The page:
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Ask Deborah: Relieved of Duties
June 18, 2012

QUESTION: After more than a decade of faithful service in a number of capacities in ministry, including work as a Faith Community Nurse and other leadership positions,I have recently been relieved of my duties without explanation. I can't help feeling betrayed and used. Have you seen this before, and could I have seen this coming? I'm feeling like giving up on this work forever!

ANSWER: Oh, dear. I have seen this happen often to long-time parish nurses (and experienced it myself when I was a Minister of Music at an unnamed church before I had gone to seminary). It is based, essentially, on the power differential between clergy and other staff (and I'm sure you have seen it with physicians and nurses, as well). To be honest with you, I have never seen a case -- ever -- where there was a dispute between a clergy person and another member of the staff where the clergy’s will doesn't prevail, but that doesn't make it right or fair. And when you are in the church, the hurt is deep and long-lasting. For one thing, you are losing your trust in the inherent fairness of the decision-making process of the church. For another, you are losing confidence in yourself and the value of your abilities. You feel like you are losing the worth of all that you had contributed over the years. And finally, you are, for all intents and purposes, losing your pastor, your church, and all the relationships you have forged over a very long time. What a deep and painful loss!

While there is little I can say now to heal that which has already transpired, I will say a few things which may hold some keys for the future:

1. Communication is key. I suspect as you got busier and busier (and maybe others were getting busier and busier), that you were taking shortcuts on communication. Did you regularly attend staff meetings? (Were you invited?)

2. Leadership transitions are key. As pastoral leadership changes, you need to start from square one to communicate what it is that you are doing and your role in the church - both what you do, and what you don't do.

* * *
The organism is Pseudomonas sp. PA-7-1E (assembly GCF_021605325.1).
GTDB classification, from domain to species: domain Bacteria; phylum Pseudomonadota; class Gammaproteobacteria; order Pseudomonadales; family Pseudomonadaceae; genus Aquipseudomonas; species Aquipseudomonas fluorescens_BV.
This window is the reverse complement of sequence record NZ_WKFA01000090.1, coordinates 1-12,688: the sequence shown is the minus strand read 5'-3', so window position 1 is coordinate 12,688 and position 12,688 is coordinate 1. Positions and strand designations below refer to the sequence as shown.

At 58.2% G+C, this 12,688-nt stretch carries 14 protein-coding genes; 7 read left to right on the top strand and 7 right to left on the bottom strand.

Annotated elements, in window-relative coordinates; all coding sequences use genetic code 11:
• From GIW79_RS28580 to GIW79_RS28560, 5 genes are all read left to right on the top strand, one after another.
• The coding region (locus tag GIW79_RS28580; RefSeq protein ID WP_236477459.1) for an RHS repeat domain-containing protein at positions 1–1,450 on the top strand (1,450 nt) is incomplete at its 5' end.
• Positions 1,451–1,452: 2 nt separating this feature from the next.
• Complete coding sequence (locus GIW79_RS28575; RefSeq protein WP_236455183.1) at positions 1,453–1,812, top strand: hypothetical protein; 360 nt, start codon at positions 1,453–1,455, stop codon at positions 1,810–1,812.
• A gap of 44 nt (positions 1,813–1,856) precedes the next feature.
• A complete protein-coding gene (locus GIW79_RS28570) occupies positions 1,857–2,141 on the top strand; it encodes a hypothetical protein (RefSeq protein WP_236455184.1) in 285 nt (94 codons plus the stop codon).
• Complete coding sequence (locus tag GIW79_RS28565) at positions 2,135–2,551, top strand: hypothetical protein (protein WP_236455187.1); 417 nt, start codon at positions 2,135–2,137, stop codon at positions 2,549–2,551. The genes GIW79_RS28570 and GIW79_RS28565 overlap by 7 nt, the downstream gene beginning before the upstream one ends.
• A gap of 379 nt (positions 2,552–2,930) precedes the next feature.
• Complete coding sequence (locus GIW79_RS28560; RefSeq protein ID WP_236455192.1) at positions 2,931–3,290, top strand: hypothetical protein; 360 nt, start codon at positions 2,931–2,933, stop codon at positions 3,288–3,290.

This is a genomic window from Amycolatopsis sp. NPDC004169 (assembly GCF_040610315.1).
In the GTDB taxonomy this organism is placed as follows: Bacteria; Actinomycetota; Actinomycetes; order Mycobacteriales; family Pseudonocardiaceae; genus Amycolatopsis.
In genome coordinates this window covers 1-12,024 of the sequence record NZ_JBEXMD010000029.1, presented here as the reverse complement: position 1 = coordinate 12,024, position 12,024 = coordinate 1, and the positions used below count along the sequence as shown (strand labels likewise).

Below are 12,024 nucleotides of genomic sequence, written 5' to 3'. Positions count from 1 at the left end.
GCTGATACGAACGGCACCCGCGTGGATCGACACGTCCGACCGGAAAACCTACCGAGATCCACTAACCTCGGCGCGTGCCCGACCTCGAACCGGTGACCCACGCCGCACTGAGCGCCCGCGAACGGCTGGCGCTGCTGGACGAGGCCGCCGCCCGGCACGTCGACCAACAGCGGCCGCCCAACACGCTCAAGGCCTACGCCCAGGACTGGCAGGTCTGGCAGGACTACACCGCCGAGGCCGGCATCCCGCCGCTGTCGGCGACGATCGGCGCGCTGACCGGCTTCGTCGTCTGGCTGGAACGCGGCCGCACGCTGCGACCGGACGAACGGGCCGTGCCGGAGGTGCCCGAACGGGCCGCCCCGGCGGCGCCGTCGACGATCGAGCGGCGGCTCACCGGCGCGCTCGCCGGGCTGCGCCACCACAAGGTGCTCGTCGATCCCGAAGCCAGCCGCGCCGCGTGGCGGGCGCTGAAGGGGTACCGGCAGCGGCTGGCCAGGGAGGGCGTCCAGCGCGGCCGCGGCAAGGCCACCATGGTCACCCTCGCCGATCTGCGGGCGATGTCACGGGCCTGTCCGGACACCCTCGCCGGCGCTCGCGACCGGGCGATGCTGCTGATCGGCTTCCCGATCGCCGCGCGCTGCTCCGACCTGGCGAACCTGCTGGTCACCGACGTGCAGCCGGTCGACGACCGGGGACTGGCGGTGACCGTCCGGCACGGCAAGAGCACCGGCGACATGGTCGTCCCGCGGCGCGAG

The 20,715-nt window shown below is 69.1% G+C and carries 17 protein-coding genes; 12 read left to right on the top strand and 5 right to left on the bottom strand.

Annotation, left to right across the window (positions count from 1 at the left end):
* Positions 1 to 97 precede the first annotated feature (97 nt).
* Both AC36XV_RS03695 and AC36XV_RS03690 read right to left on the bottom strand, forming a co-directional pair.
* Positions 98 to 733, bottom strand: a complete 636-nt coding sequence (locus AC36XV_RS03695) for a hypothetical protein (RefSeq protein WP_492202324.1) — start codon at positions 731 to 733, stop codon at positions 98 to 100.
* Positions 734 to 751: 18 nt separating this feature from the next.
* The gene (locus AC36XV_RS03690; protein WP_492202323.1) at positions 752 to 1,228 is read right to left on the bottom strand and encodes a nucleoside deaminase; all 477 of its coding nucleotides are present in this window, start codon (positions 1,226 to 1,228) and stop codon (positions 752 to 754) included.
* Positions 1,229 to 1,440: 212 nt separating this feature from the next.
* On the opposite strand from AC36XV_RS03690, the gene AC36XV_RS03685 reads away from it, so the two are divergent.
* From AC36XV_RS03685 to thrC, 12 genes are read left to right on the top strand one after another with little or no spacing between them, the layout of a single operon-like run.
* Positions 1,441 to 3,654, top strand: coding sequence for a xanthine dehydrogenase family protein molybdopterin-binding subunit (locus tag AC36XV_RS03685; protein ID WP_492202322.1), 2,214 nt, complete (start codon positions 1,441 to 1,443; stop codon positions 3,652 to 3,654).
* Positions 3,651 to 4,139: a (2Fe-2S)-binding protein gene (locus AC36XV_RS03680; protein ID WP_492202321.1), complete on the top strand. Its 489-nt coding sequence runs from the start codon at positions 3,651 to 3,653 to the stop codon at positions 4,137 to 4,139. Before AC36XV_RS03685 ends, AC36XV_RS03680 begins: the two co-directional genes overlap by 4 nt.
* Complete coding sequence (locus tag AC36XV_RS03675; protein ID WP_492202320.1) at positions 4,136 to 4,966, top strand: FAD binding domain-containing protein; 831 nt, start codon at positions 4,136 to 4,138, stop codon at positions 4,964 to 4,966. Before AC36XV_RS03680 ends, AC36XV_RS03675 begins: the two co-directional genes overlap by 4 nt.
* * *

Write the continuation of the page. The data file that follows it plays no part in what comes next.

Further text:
3. Having a team is key. Growing and nurturing a strong and healthy health cabinet or committee is worth all the effort it takes. And this is effort that has to continue year after year, with rotating membership. Build a team of support for health ministry, as this is a ministry of the church, not just of one person.

4. Pacing yourself is key. Remind yourself that you are not indispensible and that you don't have to do everything in the church. Empower others to take leadership roles in every way you can.

5. Finding outside interests is key. If your only friends are in the church, if (when?) this happens, you will be more devastated than if you don't have other interests and friends to turn to as you find your way through to a new church home.

6. Keeping a sense of perspective is key. If you go through several pastoral leadership changes over the course of the years, you will be bound to run into someone who wants to do something differently or with whom it is difficult to communicate. And while clergy can change positions (albeit, not easily), it is extremely difficult for a faith community nurse or health minister to change positions, as most are serving their home congregations. And remember, the more often pastoral leadership changes, the more likely that there are systemic communications problems in the congregation.

7. Keeping your dignity is key. Don't stoop to fights or gossip, as folks in the congregation see far more than you know and are forming their own opinions.

8. Keeping records is key. Have you been documenting what you have been doing over the years, and sharing it with your health committee and your church council or other governance body? Or have you been so busy that you have just been keeping track in your head? NPNM offers its members the opportunity to use an on-line documentation system, and other networks offer similar options, as well.

9. Keeping grounded is key. When you are stressed and lonely, you can find a lot of help in the Bible, particularly in the Psalms. Take a look at Psalms 1, 27, and 121 for starters. Your feelings have been shared by many over the millennia.

10. Keeping the faith is key. Remember the words of God to the prophet Jeremiah when things were getting tough, "For I know the plans I have for you, plans for good and not for evil, to give you a future and a hope." (Jeremiah 29:11).

Your ministries are needed -- hold your head up high, and follow God’s leading!

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Deborah Patterson is here for you and your church. To send in a question to Deborah, send an email and write "Ask Deborah" in the subject line. Please include your first name and location.